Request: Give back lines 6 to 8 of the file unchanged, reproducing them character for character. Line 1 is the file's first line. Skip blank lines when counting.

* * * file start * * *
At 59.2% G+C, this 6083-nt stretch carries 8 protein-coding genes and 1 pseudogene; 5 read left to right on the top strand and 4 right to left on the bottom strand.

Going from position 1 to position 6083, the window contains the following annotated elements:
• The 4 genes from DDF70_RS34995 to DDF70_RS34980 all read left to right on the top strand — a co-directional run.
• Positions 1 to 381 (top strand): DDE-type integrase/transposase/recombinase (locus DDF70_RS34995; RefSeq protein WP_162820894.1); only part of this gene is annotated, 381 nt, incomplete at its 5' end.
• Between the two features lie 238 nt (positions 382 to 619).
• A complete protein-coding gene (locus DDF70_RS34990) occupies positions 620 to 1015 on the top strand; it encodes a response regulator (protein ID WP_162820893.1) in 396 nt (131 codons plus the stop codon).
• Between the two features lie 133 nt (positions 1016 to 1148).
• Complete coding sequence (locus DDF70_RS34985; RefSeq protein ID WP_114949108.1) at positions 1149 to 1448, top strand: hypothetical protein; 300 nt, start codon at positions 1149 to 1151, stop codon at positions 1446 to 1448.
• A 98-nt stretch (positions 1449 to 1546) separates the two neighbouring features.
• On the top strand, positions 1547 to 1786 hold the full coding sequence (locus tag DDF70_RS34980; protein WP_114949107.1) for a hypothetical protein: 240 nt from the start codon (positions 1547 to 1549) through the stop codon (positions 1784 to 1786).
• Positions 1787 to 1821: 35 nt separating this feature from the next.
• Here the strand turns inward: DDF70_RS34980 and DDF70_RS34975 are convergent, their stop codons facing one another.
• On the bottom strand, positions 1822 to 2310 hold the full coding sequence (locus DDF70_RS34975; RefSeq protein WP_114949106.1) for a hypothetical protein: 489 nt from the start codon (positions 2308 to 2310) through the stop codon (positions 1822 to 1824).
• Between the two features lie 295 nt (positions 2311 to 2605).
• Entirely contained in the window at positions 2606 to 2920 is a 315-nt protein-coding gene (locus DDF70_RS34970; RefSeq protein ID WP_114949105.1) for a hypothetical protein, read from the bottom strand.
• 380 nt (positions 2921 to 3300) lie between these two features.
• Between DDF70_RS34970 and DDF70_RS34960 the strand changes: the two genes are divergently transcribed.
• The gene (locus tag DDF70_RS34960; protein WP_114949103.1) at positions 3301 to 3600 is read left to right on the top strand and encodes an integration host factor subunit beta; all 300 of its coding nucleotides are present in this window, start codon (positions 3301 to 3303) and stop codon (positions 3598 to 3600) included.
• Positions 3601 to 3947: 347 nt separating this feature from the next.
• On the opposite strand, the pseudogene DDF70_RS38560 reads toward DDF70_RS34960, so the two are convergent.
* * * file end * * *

• A complete protein-coding gene (locus DDF70_RS34990) occupies positions 620 to 1015 on the top strand; it encodes a response regulator (protein ID WP_162820893.1) in 396 nt (131 codons plus the stop codon).
• Between the two features lie 133 nt (positions 1016 to 1148).
• Complete coding sequence (locus DDF70_RS34985; RefSeq protein ID WP_114949108.1) at positions 1149 to 1448, top strand: hypothetical protein; 300 nt, start codon at positions 1149 to 1151, stop codon at positions 1446 to 1448.